The objective of the study is to identify the number of events during twelve months in men with genetically confirmed XLMTM.
X-Linked myotubular myopathy (XLMTM), a form of centronuclear myopathy (CNM) is the result of a mutation in the MTM1 (myotubularin) gene which leads to altered myotubularin. Myotubularin is essential for optimum muscle function. To date, over 100 mutations have been described resulting in a range of disease onset and symptom severity. The early onset form presents with neonatal hypotonia, muscle weakness, respiratory distress and an ongoing requirement for continuous ventilatory support with the inability to maintain a sitting position once placed. Males with both later onset and milder symptoms usually do not require ongoing ventilatory support, achieve a higher maximal motor function with ability to sit when placed and even walk, and have improved survival rates. Males with XLMTM may experience complications (events) at birth and throughout their lifetime. The goal of the study is to identify the number of events over twelve months in males with genetically confirmed XLMTM. Parents or affected individuals over the age of 18 years who are able to access telephone will provide answers to an established event survey to evaluate the frequency and types of events. Emergency department, hospital admissions and mortality will be confirmed by obtaining medical reports.
The investigators hypothesize that there will be no association between the frequency of events and markers of clinical severity including the need for ventilatory support at birth, current level of ventilatory support (no support, support less than 12 hours, support more than 12 hours) and current motor function (walking, sitting without support, inability to sit without support).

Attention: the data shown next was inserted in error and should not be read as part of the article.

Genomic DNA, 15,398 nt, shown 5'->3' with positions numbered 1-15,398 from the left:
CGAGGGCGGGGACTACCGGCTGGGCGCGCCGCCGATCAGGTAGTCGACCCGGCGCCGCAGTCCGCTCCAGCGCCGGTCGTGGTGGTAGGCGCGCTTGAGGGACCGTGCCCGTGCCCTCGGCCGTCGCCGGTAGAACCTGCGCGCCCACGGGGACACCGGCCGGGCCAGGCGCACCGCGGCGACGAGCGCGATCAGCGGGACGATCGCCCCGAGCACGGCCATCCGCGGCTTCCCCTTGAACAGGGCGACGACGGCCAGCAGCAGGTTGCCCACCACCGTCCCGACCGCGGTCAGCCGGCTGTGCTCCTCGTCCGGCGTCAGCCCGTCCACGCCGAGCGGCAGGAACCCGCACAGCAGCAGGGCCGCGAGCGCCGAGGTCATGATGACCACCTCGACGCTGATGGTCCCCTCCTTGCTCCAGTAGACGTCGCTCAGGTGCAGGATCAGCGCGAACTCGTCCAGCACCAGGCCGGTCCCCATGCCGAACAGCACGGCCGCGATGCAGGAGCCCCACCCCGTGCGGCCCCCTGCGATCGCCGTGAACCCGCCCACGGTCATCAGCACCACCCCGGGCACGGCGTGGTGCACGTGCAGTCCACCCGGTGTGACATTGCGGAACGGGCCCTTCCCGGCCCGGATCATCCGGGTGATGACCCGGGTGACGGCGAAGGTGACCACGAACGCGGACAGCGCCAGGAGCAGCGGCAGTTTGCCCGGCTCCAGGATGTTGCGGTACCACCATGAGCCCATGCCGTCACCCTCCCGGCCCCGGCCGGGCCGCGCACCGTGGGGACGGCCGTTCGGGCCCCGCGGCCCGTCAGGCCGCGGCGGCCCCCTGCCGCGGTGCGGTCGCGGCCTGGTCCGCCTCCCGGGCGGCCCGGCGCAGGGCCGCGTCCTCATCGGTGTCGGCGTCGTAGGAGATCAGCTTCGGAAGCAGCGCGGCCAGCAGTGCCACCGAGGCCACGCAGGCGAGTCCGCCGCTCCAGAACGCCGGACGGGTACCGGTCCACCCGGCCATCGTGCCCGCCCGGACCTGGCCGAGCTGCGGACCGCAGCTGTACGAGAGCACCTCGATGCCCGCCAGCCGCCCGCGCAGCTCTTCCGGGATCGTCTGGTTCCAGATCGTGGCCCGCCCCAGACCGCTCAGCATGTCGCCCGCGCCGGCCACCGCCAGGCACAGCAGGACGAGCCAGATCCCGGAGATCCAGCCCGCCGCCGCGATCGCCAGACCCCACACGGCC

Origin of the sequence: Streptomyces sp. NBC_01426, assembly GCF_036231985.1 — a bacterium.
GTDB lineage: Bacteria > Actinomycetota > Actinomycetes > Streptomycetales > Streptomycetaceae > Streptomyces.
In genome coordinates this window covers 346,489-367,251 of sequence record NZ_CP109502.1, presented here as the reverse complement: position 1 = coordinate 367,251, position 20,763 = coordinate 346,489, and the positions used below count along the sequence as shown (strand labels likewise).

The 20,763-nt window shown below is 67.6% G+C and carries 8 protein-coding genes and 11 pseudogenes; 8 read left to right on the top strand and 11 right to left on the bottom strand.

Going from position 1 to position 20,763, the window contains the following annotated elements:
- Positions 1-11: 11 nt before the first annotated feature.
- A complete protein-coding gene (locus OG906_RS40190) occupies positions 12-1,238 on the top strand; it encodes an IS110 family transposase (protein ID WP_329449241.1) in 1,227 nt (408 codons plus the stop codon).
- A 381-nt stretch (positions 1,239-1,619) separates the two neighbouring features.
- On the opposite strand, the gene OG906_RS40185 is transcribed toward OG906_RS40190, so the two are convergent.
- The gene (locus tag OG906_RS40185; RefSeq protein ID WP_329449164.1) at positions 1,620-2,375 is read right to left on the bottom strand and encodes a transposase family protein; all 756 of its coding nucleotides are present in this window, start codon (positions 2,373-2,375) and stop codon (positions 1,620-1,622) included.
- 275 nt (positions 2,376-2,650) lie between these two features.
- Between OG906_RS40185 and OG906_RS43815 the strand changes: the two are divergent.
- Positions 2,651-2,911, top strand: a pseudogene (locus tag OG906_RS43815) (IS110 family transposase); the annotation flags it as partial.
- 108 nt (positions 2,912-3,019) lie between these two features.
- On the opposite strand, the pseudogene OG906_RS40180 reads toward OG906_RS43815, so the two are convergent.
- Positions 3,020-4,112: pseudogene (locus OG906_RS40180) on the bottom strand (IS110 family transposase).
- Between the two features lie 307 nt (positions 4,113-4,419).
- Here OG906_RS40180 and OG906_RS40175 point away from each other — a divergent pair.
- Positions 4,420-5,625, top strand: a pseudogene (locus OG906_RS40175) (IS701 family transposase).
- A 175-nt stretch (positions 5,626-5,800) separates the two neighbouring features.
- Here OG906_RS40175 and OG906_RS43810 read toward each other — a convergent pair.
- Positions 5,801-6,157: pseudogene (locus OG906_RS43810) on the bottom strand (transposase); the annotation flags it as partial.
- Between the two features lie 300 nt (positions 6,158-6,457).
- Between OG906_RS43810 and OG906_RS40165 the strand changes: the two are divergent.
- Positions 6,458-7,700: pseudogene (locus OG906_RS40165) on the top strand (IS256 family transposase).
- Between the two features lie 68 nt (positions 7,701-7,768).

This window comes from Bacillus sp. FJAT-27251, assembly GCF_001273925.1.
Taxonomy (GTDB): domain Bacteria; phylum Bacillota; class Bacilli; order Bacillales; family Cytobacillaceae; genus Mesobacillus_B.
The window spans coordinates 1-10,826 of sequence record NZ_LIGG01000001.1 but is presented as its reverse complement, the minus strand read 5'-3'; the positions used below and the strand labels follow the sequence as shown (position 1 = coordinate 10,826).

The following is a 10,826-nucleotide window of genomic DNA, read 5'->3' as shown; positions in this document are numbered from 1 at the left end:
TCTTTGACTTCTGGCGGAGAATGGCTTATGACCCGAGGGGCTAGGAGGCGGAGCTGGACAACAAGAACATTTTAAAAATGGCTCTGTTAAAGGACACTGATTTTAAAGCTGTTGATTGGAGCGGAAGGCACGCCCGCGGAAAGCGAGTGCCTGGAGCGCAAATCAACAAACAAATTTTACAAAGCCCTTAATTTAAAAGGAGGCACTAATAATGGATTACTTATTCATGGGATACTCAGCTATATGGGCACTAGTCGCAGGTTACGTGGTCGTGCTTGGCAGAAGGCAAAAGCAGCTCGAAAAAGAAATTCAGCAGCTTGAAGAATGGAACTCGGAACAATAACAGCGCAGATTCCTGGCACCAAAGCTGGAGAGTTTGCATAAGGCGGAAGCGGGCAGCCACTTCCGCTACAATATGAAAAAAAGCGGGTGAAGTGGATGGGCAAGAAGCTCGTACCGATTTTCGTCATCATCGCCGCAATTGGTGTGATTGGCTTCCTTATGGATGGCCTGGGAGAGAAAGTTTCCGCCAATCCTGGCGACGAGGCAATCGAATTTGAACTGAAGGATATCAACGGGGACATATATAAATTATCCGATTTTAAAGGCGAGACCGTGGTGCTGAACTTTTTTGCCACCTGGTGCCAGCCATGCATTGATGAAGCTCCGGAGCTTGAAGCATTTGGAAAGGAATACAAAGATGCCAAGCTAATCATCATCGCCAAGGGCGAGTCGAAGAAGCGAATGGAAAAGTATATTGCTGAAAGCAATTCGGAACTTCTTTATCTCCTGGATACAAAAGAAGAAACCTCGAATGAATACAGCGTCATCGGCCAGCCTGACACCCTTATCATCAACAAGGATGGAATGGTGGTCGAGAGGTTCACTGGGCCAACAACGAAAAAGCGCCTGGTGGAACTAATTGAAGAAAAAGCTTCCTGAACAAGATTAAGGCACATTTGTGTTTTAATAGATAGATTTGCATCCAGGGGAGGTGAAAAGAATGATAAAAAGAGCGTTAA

- Survey of a defined set of events [ Time Frame: 12 months ] Changes in care needed, breathing support, motor ability, medications and medical care, nutrition/weight management, communication/vision/learning/behavior, and frequency of outpatient/hospital/ER visits are recorded by a monthly telephone survey.
- Frequency of a predefined set of events related to ventilatory status [ Time Frame: 12 months ] To analyze the strength of the association between the frequency of events surveyed and 1) duration of ventilatory support directly after birth and 2) current need for ventilatory support.
- Frequency of a predefined set of events related to current motor function [ Time Frame: 12 months ] To analyze the strength of the association between the frequency of events surveyed and current motor function
- Association between event frequency and genotype [ Time Frame: 12 months ] To determine the strength of the association between the frequency of the events surveyed and the affected individual's genotype.
- Association between event rate and season [ Time Frame: 12 months ] To analyze event rates with respect to two seasonal clusters, October through March and April through September.
- Ages Eligible for Study: Child, Adult, Older Adult
- Sexes Eligible for Study: Male
- Accepts Healthy Volunteers: No
- Sampling Method: Non-Probability Sample
- males with a confirmed MTM1 mutation OR
- males with a muscle biopsy consistent with myotubular myopathy AND family history consistent with X-linked inheritance AND
- English-speaking parent/guardian of a living male child or a decisionally impaired adult OR English-speaking affected male over 18 years of age who can access telephone
- signed study consent
- enrolled in the Congenital Muscle Disease International Registry (CMDIR)
- males with only a clinical diagnosis of XLMTM but without family history of XLMTM
- an affected male who has a genetically confirmed form of centronuclear myopathy (CNM) that is not caused by a mutation in the MTM1 gene
- females with MTM1 due to the limited number of females affected and the variability of clinical presentation
United States, California
Cure CMD - CMDIR
Torrance, California, United States, 90502
Congenital Muscle Disease International Registry
University of Michigan
Joseph Hornyak, MD, PhD University of Michigan
Anne Rutkowski, MD Cure CMD
James Dowling, MD, PhD University of Michigan
Sabine de Chastonay, PhD
Vea publicación: https://www.ncbi.nlm.nih.gov/pubmed/28842446